Elements in the Communication Process

The process of communication may be better understood if we take into account the basic elements in the communication process.

Let us now discuss them one by one.

 



1)    Communicator : The communicator plays an important role in the process of communication as the message originates from him. Communicators may include: managers, subordinates, clients, customers, as well as outside parties.

 

2)    Encoding : Encoding the matter to be communicated is the second element. It refers to preparing the subject of communication (idea, fact, information, etc.) in a suitable language.

 

3)    Message : The encoded message needs to be transmitted by appropriate means. It may be in verbal or written form depending on the purpose in view.

 

4)    Medium : The medium of communication carries the message from the communicator to the receiver. Face-to-face verbal communication, use of telephone, intercom facilities, issue of memorandum, notice, circulars, statements, telegraph, telex, etc. are the various means available as media of communication. Besides, non-verbal media like signals, gestures, etc. may also be used. The choice of medium is an important aspect of communication, since proper medium also determines its effectiveness.

 

5)    Decoding : Decoding refers to the conversion of the message by the receiver into meaningful terms so as to make it understandable. This is another important element of communication for the receiver’s response and depends upon his understanding of the content and purpose of the message.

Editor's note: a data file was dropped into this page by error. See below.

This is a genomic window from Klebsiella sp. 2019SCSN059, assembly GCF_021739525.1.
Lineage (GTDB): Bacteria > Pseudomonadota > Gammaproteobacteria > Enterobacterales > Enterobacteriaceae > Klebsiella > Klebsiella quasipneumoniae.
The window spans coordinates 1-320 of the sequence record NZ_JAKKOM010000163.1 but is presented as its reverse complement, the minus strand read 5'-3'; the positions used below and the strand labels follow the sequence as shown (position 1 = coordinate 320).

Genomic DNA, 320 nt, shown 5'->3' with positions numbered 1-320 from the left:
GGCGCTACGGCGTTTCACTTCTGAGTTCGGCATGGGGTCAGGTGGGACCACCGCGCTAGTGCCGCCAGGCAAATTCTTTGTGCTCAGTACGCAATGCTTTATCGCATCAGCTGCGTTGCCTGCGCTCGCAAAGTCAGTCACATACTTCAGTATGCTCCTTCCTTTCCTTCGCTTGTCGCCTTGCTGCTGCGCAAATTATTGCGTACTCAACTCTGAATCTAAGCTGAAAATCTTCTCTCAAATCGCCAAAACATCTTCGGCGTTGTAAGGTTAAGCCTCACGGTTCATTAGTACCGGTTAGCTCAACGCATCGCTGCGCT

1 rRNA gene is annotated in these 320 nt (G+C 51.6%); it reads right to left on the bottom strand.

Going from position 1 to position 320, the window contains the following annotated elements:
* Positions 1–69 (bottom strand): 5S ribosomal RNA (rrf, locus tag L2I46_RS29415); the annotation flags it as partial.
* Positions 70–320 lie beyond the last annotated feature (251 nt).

6)    Receiver : The receiver of the message has an equally vital role to play as the communicator. Indeed, communication to be effective must be receiver-oriented. The ability of the receiver for decoding and understanding the message contribute to a positive response from the receiver.

 

7)    Feedback: The actual response of the receiver to the message communicated to him is known as ‘feedback’. This is an important element of the communication process. It reduces the possibility of a difference between the intention of the communicator and the interpretation of the message by the receiver. Two-way communication requires feedback to the initial message sent and enables the sender to check whether the message received has been properly understood by the receiver.

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